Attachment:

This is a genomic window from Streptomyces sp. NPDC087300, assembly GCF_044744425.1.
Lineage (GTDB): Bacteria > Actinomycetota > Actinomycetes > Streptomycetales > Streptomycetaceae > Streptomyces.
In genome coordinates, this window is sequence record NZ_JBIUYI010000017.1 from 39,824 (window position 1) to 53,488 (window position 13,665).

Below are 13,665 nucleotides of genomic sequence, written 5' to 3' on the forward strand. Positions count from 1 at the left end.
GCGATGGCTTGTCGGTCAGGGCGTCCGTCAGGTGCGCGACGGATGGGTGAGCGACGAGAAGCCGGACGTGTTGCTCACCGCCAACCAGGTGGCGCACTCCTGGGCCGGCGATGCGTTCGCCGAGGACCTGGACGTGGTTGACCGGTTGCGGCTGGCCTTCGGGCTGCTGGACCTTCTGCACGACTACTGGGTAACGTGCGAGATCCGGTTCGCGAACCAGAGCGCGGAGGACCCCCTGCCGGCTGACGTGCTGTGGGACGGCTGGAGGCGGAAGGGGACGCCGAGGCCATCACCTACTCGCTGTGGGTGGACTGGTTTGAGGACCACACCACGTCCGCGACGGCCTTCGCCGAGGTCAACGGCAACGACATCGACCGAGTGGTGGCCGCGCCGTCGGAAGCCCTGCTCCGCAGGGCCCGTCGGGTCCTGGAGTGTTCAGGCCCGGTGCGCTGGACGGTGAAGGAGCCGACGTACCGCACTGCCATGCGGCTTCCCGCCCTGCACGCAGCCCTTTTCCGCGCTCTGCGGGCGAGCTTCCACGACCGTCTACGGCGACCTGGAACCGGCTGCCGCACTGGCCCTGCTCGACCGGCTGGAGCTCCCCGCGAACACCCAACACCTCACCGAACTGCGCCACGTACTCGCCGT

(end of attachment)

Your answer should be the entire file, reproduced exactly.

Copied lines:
This is a genomic window from Streptomyces sp. NPDC087300, assembly GCF_044744425.1.
Lineage (GTDB): Bacteria > Actinomycetota > Actinomycetes > Streptomycetales > Streptomycetaceae > Streptomyces.
In genome coordinates, this window is sequence record NZ_JBIUYI010000017.1 from 39,824 (window position 1) to 53,488 (window position 13,665).

Below are 13,665 nucleotides of genomic sequence, written 5' to 3' on the forward strand. Positions count from 1 at the left end.
GCGATGGCTTGTCGGTCAGGGCGTCCGTCAGGTGCGCGACGGATGGGTGAGCGACGAGAAGCCGGACGTGTTGCTCACCGCCAACCAGGTGGCGCACTCCTGGGCCGGCGATGCGTTCGCCGAGGACCTGGACGTGGTTGACCGGTTGCGGCTGGCCTTCGGGCTGCTGGACCTTCTGCACGACTACTGGGTAACGTGCGAGATCCGGTTCGCGAACCAGAGCGCGGAGGACCCCCTGCCGGCTGACGTGCTGTGGGACGGCTGGAGGCGGAAGGGGACGCCGAGGCCATCACCTACTCGCTGTGGGTGGACTGGTTTGAGGACCACACCACGTCCGCGACGGCCTTCGCCGAGGTCAACGGCAACGACATCGACCGAGTGGTGGCCGCGCCGTCGGAAGCCCTGCTCCGCAGGGCCCGTCGGGTCCTGGAGTGTTCAGGCCCGGTGCGCTGGACGGTGAAGGAGCCGACGTACCGCACTGCCATGCGGCTTCCCGCCCTGCACGCAGCCCTTTTCCGCGCTCTGCGGGCGAGCTTCCACGACCGTCTACGGCGACCTGGAACCGGCTGCCGCACTGGCCCTGCTCGACCGGCTGGAGCTCCCCGCGAACACCCAACACCTCACCGAACTGCGCCACGTACTCGCCGT